Knowledge Management: The Process and Getting Buy-in

This is the second post of a three-part series regarding Knowledge Management. The first post is KM and Workplace Transitions, and the third is Choosing a KMS Tool: Which Way to Go?

You’ve decided you need a knowledge management system (KMS) in your office. Great – if done properly, it can help you save time and money. Before you start comparing tools, you need to get buy-in from your team and determine your process. Part of that process includes choosing a tool that best fits your needs. Remember: It may take a little longer to do all this planning in the beginning, but you will be grateful for it. Now that so many employees work remotely, creating and maintaining an unused KMS wastes time, money, and information.

Getting buy-in

Getting buy-in from your team is crucial to the success of any KMS, no matter how big or small. They need to understand the advantages of consistently contributing to and using a KMS for your company to fully benefit.
Leadership endorsement is crucial

If your leadership team does not use your KMS, there’s little chance your other employees will. The leadership team must be included when choosing the tool used. They should also be trained first so that they can lead by example. Otherwise, the rest of your staff will wonder why they should bother, and the system will not function properly.

Stick to one tool

There are many KMSs out there, but at least one is certain to fit the needs for your specific organization. Do not use more than one, as your team will feel overwhelmed if there are too many tools and won’t use any of them. After you and your leadership team decide on the tool to use, ensure adoption by setting up proper training and implementation. Don’t forget to add KMS training to your onboarding process!

Ensure that your system is secure

Extra security can sometimes be a pain. However the little time needed for two-factor authentication (2FA) or other added security features is well worth the additional security for your precious knowledge. The last thing you want is a vulnerable KMS allowing hackers or competitors access to your sensitive data. When your team feels comfortable adding information to the system, they’ll be more likely to use it to share that information. You can also add more levels of knowledge for your leadership team or other “need-to-know basis” employees.

Keep that knowledge accurate and current

If your team knows the information in the KMS is reliable, they are more likely to add their own information and update it, continuing the cycle of accuracy. Knowing that they don’t have to reinvent the wheel and that there’s a best practices document in the KMS will allow them to save time and energy. To ensure accuracy, assign specific team members the responsibility of updating or cleaning the system on a regular basis.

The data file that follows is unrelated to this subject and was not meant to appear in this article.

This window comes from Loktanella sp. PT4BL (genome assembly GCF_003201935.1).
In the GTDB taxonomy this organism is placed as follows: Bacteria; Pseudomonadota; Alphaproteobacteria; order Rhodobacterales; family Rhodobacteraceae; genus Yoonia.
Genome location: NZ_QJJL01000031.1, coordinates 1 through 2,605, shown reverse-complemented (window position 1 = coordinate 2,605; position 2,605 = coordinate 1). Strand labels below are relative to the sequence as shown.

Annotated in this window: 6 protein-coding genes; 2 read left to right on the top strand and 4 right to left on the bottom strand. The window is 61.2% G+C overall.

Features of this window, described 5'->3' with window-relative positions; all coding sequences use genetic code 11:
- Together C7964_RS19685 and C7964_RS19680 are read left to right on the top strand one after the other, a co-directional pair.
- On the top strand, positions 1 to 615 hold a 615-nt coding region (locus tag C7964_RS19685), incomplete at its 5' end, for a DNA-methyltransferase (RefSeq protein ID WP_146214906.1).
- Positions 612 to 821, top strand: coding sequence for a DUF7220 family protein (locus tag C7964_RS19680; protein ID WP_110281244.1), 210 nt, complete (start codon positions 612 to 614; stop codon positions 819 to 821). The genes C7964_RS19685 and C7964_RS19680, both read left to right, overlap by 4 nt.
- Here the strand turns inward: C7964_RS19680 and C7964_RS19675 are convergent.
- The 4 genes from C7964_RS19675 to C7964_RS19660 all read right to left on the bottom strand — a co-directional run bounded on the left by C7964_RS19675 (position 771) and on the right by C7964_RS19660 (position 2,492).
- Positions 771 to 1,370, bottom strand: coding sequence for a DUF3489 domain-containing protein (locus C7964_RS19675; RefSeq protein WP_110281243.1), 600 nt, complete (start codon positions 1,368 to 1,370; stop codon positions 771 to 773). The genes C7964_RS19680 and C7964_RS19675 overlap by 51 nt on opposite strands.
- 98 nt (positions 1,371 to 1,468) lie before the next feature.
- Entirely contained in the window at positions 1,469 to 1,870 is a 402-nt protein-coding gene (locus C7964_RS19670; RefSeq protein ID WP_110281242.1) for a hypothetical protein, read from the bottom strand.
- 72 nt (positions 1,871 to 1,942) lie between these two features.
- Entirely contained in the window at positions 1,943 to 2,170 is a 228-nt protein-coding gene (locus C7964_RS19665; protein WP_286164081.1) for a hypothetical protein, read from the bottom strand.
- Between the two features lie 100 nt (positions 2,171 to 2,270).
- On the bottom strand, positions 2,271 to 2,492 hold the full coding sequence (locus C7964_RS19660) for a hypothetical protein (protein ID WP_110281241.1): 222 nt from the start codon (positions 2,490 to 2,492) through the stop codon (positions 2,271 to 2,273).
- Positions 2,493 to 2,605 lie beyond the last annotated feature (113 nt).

Creating your process

Opinions vary on the number of steps in the process of creating a great KMS, but they can be summed up in the following:

Knowledge creation/discovery

This is all about creating knowledge from raw data, such as surveys, interviews, and observations. Communication is key: ask a lot of questions and more than once. You may not think to ask about a process because you’ve been using it so long it’s second nature, but newer hires may share some best practices they’ve discovered after making mistakes early on.

Knowledge storage

Now that you have begun to capture all that invaluable knowledge, you need to decide on the best way to store it. Meet with your leaders to decide what type of KMS you need. Some organizations create or pay a third party to create a customized system just for them, others may subscribe to platforms that cater to specific industries. Your company may be small or have a limited budget and decide that a simple low-cost or free option of folders and documents is all you need. It’s like buying a car — understand your budget and your needs BEFORE you start looking, otherwise you might get distracted by bells and whistles you do not need.

Knowledge sharing

Decide who needs what information, and ensure you communicate that information across your organization. Examples include lectures, presentations, training events, or simply sharing project files in a way that several team members can add to a document without needing a new version each time. (We’ll discuss tools in a future blog post.)

Knowledge application

Here it is, the reason you put in all that hard work: applying the knowledge in your KMS. If this step isn’t working, the KMS will not be effective. “Knowledge application” refers to how your staff uses the information in the KMS to make decisions, improve processes, and solve business problems. It is also applied through best practices, onboarding, employee handbooks, and other organization or team procedures.

Remember that for your KMS to work properly, you must have participation from all your employees, and your leadership must be included in the process from the beginning. This is the “management” in “knowledge management.” It’s more important than ever to have a consistent and accurate KMS in place so your staff from around the state, country, or world can access information needed to do their best work.


Do you need a knowledge management system or want to improve the one you currently use? We can help you determine your best options according to your needs and budget! Contact us today to learn more!


Related Blogs

KM and Workplace Transitions

Choosing a KMS Tool: Which Way to Go?

How to Solve Problems Strategically: Using a SWOT Analysis


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